Law expert Kevin Tan says the S’pore Constitution’s definition of ‘Malay’ is anomalous

He pointed out an anomaly in the definition in the Constitution, which was different from the definition of other races.

By Chan Cheow Pong | September 9, 2017

Every time the late President S R Nathan met law professor Kevin Tan, he would always tell people, “Ah this man said I wasn’t properly elected”.

Then one day, Tan got “a bit fed-up” and told Nathan, “Sir, Sir, I never said you were not properly elected, I only said you were not elected.”

Tan, a well-known constitutional law expert, recounted this lighthearted exchange to roaring laughter from more than 300 participants attending the Institute of Policy Studies (IPS) Forum on The Reserved Presidential Election on Sept. 8.

Speaking at the second session of the forum, Tan raised a few thought-provoking points about the upcoming reserved Presidential Election that we should all think about.

1. The definition of race in the Constitution is “tautologous”

“If you look at the Constitution, they talk about the Chinese community, who is a Chinese, who is an Indian. In both the cases of the Indian and other communities, as well as the Chinese community, all the candidates need to do is to define himself or herself as Chinese, and is accepted by the Chinese as Chinese. Same thing with Indians and others. Someone belonging to Indian or other minority who considers himself or herself to be a member of the Indian community or Other community and is accepted as such by that community. Seems fairly simple.”

But it is not.

“It’s tautologous. If I cannot define the individual as is or is not a Chinese, then where am I going to locate the Chinese community? And it applies right down the line.”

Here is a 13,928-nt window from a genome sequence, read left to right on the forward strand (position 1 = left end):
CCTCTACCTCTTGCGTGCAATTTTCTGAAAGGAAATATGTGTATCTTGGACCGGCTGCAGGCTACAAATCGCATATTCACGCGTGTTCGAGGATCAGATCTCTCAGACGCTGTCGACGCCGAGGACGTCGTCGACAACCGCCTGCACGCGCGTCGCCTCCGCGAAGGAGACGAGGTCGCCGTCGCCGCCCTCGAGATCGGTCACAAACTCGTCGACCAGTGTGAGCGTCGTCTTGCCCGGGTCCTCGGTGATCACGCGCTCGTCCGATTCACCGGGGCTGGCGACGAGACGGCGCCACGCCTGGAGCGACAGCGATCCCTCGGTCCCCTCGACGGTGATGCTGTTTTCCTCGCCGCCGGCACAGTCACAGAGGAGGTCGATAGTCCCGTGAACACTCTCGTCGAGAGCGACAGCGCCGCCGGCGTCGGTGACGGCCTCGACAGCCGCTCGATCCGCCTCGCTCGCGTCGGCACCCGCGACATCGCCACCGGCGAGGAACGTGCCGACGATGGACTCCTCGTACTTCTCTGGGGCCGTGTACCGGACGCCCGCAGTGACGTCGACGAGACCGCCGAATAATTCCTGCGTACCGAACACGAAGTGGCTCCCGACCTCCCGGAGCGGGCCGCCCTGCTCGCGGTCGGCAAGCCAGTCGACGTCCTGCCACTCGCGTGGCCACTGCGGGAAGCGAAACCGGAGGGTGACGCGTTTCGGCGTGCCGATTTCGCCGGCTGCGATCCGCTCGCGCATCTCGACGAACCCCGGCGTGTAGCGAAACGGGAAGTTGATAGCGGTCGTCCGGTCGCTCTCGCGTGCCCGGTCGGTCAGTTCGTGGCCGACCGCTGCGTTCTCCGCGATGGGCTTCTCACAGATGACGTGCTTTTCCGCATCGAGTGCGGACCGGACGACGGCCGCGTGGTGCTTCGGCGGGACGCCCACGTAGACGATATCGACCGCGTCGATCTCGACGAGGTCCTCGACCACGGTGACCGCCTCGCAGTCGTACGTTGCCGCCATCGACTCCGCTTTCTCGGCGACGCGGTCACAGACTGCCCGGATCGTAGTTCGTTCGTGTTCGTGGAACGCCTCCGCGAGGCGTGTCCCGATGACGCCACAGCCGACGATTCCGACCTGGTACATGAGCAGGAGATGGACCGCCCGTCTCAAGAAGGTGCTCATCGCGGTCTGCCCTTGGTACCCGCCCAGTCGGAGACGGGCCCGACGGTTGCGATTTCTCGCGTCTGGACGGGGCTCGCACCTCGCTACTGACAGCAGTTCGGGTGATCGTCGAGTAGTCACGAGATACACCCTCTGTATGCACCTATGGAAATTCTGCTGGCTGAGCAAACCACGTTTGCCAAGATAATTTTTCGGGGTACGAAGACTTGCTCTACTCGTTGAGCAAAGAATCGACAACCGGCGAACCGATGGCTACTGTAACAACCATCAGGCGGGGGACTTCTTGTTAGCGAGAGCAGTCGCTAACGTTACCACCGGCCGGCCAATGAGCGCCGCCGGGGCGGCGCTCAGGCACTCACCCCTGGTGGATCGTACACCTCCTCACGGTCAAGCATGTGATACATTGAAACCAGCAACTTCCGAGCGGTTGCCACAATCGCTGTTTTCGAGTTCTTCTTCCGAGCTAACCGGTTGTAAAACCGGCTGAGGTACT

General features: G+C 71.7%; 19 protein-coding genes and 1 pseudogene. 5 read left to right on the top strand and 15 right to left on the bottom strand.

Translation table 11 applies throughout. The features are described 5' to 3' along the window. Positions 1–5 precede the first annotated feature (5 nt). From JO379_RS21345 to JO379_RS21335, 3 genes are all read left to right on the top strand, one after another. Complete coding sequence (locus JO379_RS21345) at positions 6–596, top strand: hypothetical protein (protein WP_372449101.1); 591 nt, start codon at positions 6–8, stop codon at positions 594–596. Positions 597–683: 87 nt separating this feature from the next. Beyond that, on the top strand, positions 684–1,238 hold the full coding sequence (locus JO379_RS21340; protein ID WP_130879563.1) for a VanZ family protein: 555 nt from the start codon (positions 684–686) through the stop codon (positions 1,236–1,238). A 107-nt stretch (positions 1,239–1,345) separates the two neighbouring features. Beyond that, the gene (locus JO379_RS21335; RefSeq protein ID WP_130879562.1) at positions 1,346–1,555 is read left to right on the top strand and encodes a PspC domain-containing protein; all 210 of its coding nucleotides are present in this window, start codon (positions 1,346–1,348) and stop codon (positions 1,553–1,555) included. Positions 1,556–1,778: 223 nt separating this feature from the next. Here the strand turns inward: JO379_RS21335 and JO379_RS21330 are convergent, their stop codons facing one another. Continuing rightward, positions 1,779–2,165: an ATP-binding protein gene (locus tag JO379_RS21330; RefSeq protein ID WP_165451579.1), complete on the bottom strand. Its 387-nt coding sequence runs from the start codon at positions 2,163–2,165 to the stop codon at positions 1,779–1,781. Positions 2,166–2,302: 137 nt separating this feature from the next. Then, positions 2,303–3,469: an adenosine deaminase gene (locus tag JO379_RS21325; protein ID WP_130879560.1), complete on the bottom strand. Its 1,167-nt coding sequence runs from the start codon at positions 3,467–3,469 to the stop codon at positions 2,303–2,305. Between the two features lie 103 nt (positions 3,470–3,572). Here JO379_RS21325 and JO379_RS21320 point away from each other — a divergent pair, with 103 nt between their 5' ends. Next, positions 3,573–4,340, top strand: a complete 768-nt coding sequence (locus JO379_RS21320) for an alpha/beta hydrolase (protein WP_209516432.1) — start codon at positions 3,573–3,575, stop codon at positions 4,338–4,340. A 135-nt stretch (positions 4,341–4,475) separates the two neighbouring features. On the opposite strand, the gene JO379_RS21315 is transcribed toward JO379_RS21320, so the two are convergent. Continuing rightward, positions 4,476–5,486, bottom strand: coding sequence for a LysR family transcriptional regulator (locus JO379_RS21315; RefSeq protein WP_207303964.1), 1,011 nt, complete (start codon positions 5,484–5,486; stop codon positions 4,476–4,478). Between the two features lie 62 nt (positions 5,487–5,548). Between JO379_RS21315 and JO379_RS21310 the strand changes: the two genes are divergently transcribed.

2. The definition of “Malay” in the Constitution is anomalous

According to Tan, “who is a Malay?” is a highly problematic legal question.

He pointed out an anomaly in the definition in the Constitution, which was different from the definition of other races.

Source: Singapore Statutes Online

“With Malay candidates, it gets even more interesting, because I think back in 1988, this formula when it was first brought up, they already recognised that it was almost next to impossible to define who is or is not a Malay…Because it is a social construct, we make it up, about race, about who is and is not a Malay, or Chinese or so on. It is actually socially constructed. In the case of the Malay, it actually says, a person belonging to the Malay Community means any person and here nobody else has this phrase ‘of the Malay race or otherwise’. So this means that I, meaning Kevin Tan can say I am Malay, even though I am not of Malay stock, theoretically. “

3.  More stringent criteria will result in less minority candidates coming forward

Tan who had spoken at the Constitutional Commission hearing on Elected Presidency last May, was not in favour of raising the bar for the qualification criteria.

“It is a numbers game, the more difficult you make a criteria, the less likely you are going to get a minority member in it…How then do you square with this? There is a major disparity and I think the parliament missed an opportunity to redress this and maybe it was intentional not to redress this because the public sector qualification provides what people may eventually consider a “backdoor” into the Presidency.”

Ouch.

4. Having a contest is important for legitimacy

The overwhelming sentiment on the ground right now is that, the first reserved Presidential Election for Malay candidates will be a walkover.

You-know-who as the only qualified candidate, will most likely be our next President (first female one too).

But Tan thinks that the question of legitimacy should not be taken lightly.

“You should have an election because the whole purpose of transforming what used to be a nominated office, where you don’t even have to worry about telling people what race you choose, you just pick somebody you thought was good. The whole purpose of this was that so this person has the mandate to actually stop an elected government. That is quite different from putting yourself forward in an election, because you are not running for a political office. You are there to safeguard the reserves.”

 

All images from IPS’ Flickr page.

About Chan Cheow Pong

It took Cheow Pong two decades to recover from the trauma of memorising General Paper essays before he was ready to be an English writer. In between affliction and recovery, he thoroughly enjoyed his time writing in Chinese and doing Chinese translations.

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